Don’t believe what you read about the benefits of artificial sweeteners.
That’s the message from University of Sydney researchers whose recent analysis shows widespread bias – and therefore inaccuracy – in industry-funded research into fake sugars.
The review, published in the latest edition of PLOS ONE journal, analysed 31 studies into artificial sweeteners between 1978 and 2014. The studies considered both the potentially beneficial effects of artificial sweeteners, such as weight loss, as well as harmful effects like diabetes.
The paper looked at two potential sources of bias 1) who funded the study and 2) who authored the study (and whether they had conflicts of interest due to ties to the sweetener industry. The sweeteners under review were acesulfame potassium (E950), aspartame (E951), salt of aspartame-acesulfame (E962), neotame (E961), saccharin (E954) and sucralose (E955).
This is the first major review of the effects of funding bias in nutrition research from the Charles Perkins Centre’s Bias in Research project node, a new research collaboration aimed at improving health policy by encouraging unbiased and evidence-based research.
The researchers began by assessing the relationship between review funding and review results. They found that artificial sweetener industry sponsored reviews were more likely to have favourable results (75% of cases) than non-industry sponsored reviews, including reviews with no funding disclosed (less than 5 % of cases).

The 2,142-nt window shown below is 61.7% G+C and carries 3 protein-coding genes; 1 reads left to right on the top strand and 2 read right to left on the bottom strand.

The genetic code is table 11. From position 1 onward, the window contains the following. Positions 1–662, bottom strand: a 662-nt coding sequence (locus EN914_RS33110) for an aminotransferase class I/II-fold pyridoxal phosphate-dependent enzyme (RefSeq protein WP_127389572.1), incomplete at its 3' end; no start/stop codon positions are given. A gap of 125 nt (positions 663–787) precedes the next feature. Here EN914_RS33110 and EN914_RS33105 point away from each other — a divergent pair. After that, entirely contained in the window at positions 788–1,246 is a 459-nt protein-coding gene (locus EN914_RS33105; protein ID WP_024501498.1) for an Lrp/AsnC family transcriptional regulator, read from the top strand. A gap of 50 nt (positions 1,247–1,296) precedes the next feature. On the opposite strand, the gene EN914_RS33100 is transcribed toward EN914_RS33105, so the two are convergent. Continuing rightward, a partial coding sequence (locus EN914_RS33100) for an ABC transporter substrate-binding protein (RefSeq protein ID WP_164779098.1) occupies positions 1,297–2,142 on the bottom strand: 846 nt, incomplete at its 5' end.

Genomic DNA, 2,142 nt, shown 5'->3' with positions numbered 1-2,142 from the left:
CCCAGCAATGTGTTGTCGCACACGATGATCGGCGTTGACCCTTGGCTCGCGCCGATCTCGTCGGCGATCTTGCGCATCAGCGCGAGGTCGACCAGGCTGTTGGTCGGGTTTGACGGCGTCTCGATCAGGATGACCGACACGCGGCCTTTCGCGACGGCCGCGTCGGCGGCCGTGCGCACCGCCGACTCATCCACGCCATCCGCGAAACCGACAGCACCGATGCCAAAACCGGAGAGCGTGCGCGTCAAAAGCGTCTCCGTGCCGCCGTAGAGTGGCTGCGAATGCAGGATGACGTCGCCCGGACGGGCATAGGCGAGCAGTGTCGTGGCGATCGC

In terms of the relationship between review sponsorship and review conclusions (that is to say, the summing up at the end of the research paper which is what tends to be reported on), artificial sweetener industry sponsored reviews were more likely to have favourable conclusions (100% of the time) than non-industry sponsored reviews, including reviews with no funding disclosed, (around 65% of the time).
“It’s alarming to see how much power the artificial sweetener industry has over the results of its funded research, with not only the data but also the conclusions of these studies emphasising artificial sweeteners’ positive effects while neglecting mention of any drawbacks,” said co-author Professor Lisa Bero , head of the Charles Perkins Centre’s bias node.
“The results of these studies are even more important than the conclusion, as the actual results are used in the development of dietary guidelines.”
Photo by Steve Snodgrass